Let’s take a closer look at that WHY format for a moment. Suppose we want to build a deck in the WHY format for multiplayer this week. There are several steps we can use to guide us through the deck building process.

1). Review the cardlist, see if any card stands out as particularly powerful. Are there any format defining cards in your lists?

I looked at “Y” first and found, Yawgmoth’s Bargain and Yawgmoth’s Will. These are both powerful cards with significant and painful application in the same color. Then I moved to “W”

Watchwolf might be powerful and fast enough to put a serious clock on people. Wheel of Fortune is suitably powerful. If you can find the artifacts for it, Wildfire is impressive. Windfall joins Wheel of Fortune as great card drawing. Winds of Rath, Wing Shards and Wrath of God can counter agro strategies nice and good. Winter Orb has potential. See also: Worship.

In the “H” pile, you can find Holistic Wisdom, Hatred, and Howling Mine.

2). Go through the list again, and find cards that work with some of these above cards.

For example, Windfall and Wheel are great, and they are joined by Winds of Change and Whirlpool Warrior. You could easily discard Wonder in this deck.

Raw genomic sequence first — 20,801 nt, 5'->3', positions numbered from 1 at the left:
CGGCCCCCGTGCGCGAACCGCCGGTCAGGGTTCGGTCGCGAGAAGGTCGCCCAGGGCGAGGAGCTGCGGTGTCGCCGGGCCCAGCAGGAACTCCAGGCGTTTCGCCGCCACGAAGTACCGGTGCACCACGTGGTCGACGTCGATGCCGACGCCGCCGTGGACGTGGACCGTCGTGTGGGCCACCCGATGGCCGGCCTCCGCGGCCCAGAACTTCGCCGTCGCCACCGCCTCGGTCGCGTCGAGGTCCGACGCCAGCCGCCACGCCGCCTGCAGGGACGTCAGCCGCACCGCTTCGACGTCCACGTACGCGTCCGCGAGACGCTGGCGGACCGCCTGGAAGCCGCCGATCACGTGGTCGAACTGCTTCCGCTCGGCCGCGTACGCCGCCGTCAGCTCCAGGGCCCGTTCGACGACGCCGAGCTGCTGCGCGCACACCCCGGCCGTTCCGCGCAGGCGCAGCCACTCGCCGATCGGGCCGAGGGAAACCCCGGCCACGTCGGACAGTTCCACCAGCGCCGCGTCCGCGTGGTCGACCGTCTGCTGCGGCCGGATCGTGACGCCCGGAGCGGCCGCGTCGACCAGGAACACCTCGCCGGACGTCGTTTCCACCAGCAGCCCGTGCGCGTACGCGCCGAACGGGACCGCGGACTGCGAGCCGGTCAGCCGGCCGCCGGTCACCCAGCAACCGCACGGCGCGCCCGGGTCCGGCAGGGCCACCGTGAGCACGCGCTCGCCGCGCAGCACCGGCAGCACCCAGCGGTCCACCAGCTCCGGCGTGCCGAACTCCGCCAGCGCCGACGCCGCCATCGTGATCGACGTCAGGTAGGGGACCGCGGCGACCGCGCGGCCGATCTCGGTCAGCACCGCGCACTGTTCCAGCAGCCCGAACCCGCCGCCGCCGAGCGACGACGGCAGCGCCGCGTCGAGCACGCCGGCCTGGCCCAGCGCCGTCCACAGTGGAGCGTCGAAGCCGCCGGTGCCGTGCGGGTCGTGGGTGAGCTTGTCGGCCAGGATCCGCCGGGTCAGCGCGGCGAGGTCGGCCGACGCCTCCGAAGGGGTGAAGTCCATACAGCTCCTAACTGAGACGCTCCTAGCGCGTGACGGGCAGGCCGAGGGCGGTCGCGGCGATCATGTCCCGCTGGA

Aggro has White Knight, Whipcorder, and White Hand Crusader, to mention three possibilities.
Let’s see if we can turn the powerful Black cards into a deck. Are there any cards in WHY that automatically flow with them? Hand of Death gives you removal, but you need Portal cards to have it. Hideous Laughter isn’t that bad. Hymn to Tourach gives your deck a punch. As does Hypnotic Specter. Wicked Akuba is pretty good too. Now we have the workings of a deck.

3). Find the remaining cards to flesh out your deck. Build you deck.

For our sample deck, I used cards like Wrench Mind and Withered Wretch to finish off the deck. Let’s take a look.

And there is a sample deck, all nice and bundled for you. Note that I decided on Hatred. With some of cheap creatures like the Wretch and Akuba, and enough disruption to see them through, I thought a quick surprise like Hatred would be nice for the deck.

Note that Hideous Laughter kills every creature in your deck that is not a Paladin, so use it wisely. In fact, you might want to pull them altogether for some slower removal like Weed Strangle. There are other aggro options available, such as Hand of Cruelty, if you want to go that route.

Now, in order to help you out, I am going to include a brief synopsis of every single letter in Magic. That’s right, I will be looking at a list of every card ever printed and tell you what the power cards in each letter are. Am I a masochist? Probably. I admit that I might miss a few cards, and that my view of format dominating card may differ from yours. I’ll ignore the restricted list cards, you can look them up yourself. Here we go.